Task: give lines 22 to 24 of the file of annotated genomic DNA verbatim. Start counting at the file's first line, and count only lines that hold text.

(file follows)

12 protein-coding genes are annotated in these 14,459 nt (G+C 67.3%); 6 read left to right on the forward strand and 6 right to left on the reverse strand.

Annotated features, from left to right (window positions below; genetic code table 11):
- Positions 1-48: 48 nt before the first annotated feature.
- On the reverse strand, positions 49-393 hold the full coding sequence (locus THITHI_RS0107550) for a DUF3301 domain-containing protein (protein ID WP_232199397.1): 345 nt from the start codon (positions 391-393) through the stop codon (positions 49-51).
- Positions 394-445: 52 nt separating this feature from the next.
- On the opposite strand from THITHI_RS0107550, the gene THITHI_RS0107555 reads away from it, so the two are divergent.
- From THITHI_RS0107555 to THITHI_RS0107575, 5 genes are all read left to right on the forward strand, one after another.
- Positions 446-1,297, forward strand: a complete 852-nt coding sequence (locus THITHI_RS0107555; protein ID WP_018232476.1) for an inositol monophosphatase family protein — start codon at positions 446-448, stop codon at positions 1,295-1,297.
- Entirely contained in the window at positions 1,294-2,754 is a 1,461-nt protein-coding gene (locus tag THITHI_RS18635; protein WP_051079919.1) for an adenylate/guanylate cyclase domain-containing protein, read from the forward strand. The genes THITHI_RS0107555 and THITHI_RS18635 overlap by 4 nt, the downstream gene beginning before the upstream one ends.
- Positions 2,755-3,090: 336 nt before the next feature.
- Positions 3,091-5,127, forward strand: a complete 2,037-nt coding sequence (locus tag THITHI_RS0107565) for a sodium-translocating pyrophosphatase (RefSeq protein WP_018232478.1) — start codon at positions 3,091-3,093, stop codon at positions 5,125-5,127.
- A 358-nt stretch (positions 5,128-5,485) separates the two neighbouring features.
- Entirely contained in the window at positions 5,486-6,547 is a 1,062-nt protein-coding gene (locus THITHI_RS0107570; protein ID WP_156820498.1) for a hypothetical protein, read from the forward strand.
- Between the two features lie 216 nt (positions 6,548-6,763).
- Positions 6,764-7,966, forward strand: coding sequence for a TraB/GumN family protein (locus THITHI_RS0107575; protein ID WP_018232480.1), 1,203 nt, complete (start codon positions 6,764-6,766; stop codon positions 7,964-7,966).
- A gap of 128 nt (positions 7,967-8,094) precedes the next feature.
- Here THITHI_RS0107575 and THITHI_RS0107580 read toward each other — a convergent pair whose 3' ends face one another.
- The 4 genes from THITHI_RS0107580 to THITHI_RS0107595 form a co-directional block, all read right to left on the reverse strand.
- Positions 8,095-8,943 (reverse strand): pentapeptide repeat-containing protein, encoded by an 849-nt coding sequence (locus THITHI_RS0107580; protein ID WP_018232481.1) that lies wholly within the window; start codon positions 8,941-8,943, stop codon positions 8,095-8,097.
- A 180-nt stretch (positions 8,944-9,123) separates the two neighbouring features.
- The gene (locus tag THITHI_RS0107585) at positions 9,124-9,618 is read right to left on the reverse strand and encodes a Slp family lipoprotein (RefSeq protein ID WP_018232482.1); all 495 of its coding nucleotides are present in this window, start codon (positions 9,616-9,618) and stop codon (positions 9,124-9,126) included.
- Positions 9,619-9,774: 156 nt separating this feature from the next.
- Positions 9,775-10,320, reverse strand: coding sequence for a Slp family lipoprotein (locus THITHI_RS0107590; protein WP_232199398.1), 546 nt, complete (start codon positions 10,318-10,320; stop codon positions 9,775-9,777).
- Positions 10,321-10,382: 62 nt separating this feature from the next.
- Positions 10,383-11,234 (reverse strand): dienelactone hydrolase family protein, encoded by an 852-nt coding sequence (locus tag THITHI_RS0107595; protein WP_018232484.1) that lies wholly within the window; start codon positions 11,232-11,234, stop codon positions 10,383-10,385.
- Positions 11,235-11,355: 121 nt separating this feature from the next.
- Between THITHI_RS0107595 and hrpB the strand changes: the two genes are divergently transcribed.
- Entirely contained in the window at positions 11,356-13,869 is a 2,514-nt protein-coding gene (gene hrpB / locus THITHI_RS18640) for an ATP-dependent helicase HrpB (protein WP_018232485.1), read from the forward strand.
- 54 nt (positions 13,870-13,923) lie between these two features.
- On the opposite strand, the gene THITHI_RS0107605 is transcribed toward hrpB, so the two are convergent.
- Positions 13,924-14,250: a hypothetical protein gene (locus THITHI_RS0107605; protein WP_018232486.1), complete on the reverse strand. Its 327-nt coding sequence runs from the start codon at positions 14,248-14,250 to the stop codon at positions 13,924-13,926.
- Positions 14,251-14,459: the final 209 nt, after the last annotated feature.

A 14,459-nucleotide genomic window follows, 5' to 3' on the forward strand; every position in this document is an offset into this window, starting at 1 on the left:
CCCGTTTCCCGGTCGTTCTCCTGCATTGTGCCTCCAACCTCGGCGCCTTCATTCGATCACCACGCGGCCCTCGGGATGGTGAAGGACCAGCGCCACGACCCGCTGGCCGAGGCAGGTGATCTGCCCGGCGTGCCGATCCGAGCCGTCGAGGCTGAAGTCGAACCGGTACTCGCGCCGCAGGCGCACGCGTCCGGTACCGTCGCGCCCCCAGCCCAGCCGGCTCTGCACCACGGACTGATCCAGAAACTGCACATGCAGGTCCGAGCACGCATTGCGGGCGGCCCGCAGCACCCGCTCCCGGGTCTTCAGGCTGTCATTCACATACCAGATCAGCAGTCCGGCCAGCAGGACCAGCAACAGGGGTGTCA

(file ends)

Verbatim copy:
- Positions 9,619-9,774: 156 nt separating this feature from the next.
- Positions 9,775-10,320, reverse strand: coding sequence for a Slp family lipoprotein (locus THITHI_RS0107590; protein WP_232199398.1), 546 nt, complete (start codon positions 10,318-10,320; stop codon positions 9,775-9,777).
- Positions 10,321-10,382: 62 nt separating this feature from the next.